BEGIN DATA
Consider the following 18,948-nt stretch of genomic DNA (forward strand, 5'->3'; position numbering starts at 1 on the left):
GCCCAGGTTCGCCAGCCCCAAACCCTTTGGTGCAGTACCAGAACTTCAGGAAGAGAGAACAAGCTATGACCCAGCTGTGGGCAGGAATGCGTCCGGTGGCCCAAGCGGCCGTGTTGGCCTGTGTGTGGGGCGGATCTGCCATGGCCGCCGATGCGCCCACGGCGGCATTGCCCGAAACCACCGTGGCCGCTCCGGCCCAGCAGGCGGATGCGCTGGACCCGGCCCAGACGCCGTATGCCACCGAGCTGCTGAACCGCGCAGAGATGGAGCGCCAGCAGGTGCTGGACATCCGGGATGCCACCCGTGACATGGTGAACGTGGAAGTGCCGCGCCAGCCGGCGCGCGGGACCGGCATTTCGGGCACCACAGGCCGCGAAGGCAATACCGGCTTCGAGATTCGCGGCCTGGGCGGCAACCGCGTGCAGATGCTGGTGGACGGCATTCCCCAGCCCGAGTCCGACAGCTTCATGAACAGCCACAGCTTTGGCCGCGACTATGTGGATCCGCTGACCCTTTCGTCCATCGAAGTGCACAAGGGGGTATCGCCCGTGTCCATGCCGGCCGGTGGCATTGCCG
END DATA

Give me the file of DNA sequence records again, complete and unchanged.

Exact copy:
Consider the following 18,948-nt stretch of genomic DNA (forward strand, 5'->3'; position numbering starts at 1 on the left):
GCCCAGGTTCGCCAGCCCCAAACCCTTTGGTGCAGTACCAGAACTTCAGGAAGAGAGAACAAGCTATGACCCAGCTGTGGGCAGGAATGCGTCCGGTGGCCCAAGCGGCCGTGTTGGCCTGTGTGTGGGGCGGATCTGCCATGGCCGCCGATGCGCCCACGGCGGCATTGCCCGAAACCACCGTGGCCGCTCCGGCCCAGCAGGCGGATGCGCTGGACCCGGCCCAGACGCCGTATGCCACCGAGCTGCTGAACCGCGCAGAGATGGAGCGCCAGCAGGTGCTGGACATCCGGGATGCCACCCGTGACATGGTGAACGTGGAAGTGCCGCGCCAGCCGGCGCGCGGGACCGGCATTTCGGGCACCACAGGCCGCGAAGGCAATACCGGCTTCGAGATTCGCGGCCTGGGCGGCAACCGCGTGCAGATGCTGGTGGACGGCATTCCCCAGCCCGAGTCCGACAGCTTCATGAACAGCCACAGCTTTGGCCGCGACTATGTGGATCCGCTGACCCTTTCGTCCATCGAAGTGCACAAGGGGGTATCGCCCGTGTCCATGCCGGCCGGTGGCATTGCCG